When I was a kid, at least once every summer holiday, my parents would get me and my sisters up at an unearthly hour and take us for a walk up to 'The Rocks' (as everyone locally knows them) - actually the Warren Hills part of Charnwood Lodge.
After the initial shock of being dragged from under the covers, I always found it incredibly exciting. The world, even the very small and very familiar world of a child, looks quite different at 4.30am. It sounds different too.
I could feel the same frisson yesterday morning, when I joined poet Jo Bell and her boatmates for a dawn chorus walk around Wadenhoe, Northamptonshire, as part of their retracing of the steps of Denys Watkins-Pitchford (better known to readers as 'BB').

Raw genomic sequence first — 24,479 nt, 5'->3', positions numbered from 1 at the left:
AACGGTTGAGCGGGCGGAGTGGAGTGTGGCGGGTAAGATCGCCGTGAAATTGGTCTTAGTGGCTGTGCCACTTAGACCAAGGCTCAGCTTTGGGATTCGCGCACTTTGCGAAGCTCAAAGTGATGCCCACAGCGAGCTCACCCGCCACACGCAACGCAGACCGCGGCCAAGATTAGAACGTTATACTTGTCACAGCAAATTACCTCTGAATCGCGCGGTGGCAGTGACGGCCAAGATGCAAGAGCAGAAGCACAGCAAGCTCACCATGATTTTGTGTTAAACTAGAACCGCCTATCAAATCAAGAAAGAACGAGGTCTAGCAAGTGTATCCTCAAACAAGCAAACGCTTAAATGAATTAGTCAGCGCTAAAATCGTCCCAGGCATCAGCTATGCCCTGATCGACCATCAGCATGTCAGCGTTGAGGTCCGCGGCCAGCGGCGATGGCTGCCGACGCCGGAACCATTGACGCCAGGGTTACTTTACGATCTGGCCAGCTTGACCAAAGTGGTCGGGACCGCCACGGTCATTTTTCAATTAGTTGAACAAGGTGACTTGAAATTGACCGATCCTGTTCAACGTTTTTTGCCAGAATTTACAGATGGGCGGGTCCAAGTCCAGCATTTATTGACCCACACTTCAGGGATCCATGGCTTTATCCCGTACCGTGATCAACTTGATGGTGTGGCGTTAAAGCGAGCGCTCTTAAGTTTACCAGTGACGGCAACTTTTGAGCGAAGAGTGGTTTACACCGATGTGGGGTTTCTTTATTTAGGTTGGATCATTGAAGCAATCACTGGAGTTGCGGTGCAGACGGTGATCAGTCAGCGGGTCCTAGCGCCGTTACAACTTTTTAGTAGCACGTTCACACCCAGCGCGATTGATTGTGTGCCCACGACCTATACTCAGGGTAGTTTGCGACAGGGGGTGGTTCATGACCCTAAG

The weather was perfect, and within a few minutes of starting we'd heard a Cuckoo (my first so far this year). Blackbirds, Robins, Dunnocks, Chaffinches and Great Tits were of course among the loudest participants, but there were encouraging numbers of Song Thrushes, too, and plenty of Blackcaps, Chiffchaffs and Willow Warblers.
Yellowhammers were notable by their absence. I'd guess BB would have heard plenty back in the 60s, when he was writing his book. The same could be said of Corn Buntings. It would have been too much to expect to be lucky enough to hear a Nightingale, although again I'd imagine they were once pretty common birds in the area.
But anyway, it was all thoroughly inspiring. Back at the narrowboat, we had a mini poetry reading over welcome cups of tea to round things off, before I headed off to catch up on my sleep, and the others continued on their odyssey through the heart of England.